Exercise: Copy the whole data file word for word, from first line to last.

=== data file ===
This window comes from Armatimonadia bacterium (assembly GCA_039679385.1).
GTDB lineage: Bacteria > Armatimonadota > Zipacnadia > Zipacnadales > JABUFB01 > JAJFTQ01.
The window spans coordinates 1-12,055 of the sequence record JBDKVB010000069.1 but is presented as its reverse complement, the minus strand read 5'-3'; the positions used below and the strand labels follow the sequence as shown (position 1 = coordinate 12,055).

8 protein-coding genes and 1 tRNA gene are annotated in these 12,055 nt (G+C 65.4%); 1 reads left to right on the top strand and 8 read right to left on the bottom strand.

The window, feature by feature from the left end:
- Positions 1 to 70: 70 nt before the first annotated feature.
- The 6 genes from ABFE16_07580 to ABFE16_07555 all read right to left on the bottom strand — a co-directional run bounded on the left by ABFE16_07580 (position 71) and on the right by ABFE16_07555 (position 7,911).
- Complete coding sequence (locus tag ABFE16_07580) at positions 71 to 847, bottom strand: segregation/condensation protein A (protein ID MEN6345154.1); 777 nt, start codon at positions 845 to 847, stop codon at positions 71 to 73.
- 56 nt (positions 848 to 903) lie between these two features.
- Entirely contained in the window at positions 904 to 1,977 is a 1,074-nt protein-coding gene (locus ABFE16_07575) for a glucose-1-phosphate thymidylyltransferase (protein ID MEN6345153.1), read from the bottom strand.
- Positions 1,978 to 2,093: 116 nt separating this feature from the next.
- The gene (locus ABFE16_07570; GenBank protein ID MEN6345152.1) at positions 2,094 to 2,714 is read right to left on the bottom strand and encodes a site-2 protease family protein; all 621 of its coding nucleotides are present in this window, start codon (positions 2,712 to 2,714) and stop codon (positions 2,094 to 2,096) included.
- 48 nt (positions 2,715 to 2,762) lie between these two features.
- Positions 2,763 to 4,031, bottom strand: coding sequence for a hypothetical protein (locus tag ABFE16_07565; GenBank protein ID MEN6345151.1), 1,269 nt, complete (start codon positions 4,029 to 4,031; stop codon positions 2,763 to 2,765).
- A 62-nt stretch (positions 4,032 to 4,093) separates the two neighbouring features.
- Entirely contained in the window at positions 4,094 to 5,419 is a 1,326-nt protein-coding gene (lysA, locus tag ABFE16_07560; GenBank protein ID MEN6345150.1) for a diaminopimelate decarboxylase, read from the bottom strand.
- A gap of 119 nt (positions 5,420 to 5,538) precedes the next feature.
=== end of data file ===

This window comes from Armatimonadia bacterium (assembly GCA_039679385.1).
GTDB lineage: Bacteria > Armatimonadota > Zipacnadia > Zipacnadales > JABUFB01 > JAJFTQ01.
The window spans coordinates 1-12,055 of the sequence record JBDKVB010000069.1 but is presented as its reverse complement, the minus strand read 5'-3'; the positions used below and the strand labels follow the sequence as shown (position 1 = coordinate 12,055).

8 protein-coding genes and 1 tRNA gene are annotated in these 12,055 nt (G+C 65.4%); 1 reads left to right on the top strand and 8 read right to left on the bottom strand.

The window, feature by feature from the left end:
- Positions 1 to 70: 70 nt before the first annotated feature.
- The 6 genes from ABFE16_07580 to ABFE16_07555 all read right to left on the bottom strand — a co-directional run bounded on the left by ABFE16_07580 (position 71) and on the right by ABFE16_07555 (position 7,911).
- Complete coding sequence (locus tag ABFE16_07580) at positions 71 to 847, bottom strand: segregation/condensation protein A (protein ID MEN6345154.1); 777 nt, start codon at positions 845 to 847, stop codon at positions 71 to 73.
- 56 nt (positions 848 to 903) lie between these two features.
- Entirely contained in the window at positions 904 to 1,977 is a 1,074-nt protein-coding gene (locus ABFE16_07575) for a glucose-1-phosphate thymidylyltransferase (protein ID MEN6345153.1), read from the bottom strand.
- Positions 1,978 to 2,093: 116 nt separating this feature from the next.
- The gene (locus ABFE16_07570; GenBank protein ID MEN6345152.1) at positions 2,094 to 2,714 is read right to left on the bottom strand and encodes a site-2 protease family protein; all 621 of its coding nucleotides are present in this window, start codon (positions 2,712 to 2,714) and stop codon (positions 2,094 to 2,096) included.
- 48 nt (positions 2,715 to 2,762) lie between these two features.
- Positions 2,763 to 4,031, bottom strand: coding sequence for a hypothetical protein (locus tag ABFE16_07565; GenBank protein ID MEN6345151.1), 1,269 nt, complete (start codon positions 4,029 to 4,031; stop codon positions 2,763 to 2,765).
- A 62-nt stretch (positions 4,032 to 4,093) separates the two neighbouring features.
- Entirely contained in the window at positions 4,094 to 5,419 is a 1,326-nt protein-coding gene (lysA, locus tag ABFE16_07560; GenBank protein ID MEN6345150.1) for a diaminopimelate decarboxylase, read from the bottom strand.
- A gap of 119 nt (positions 5,420 to 5,538) precedes the next feature.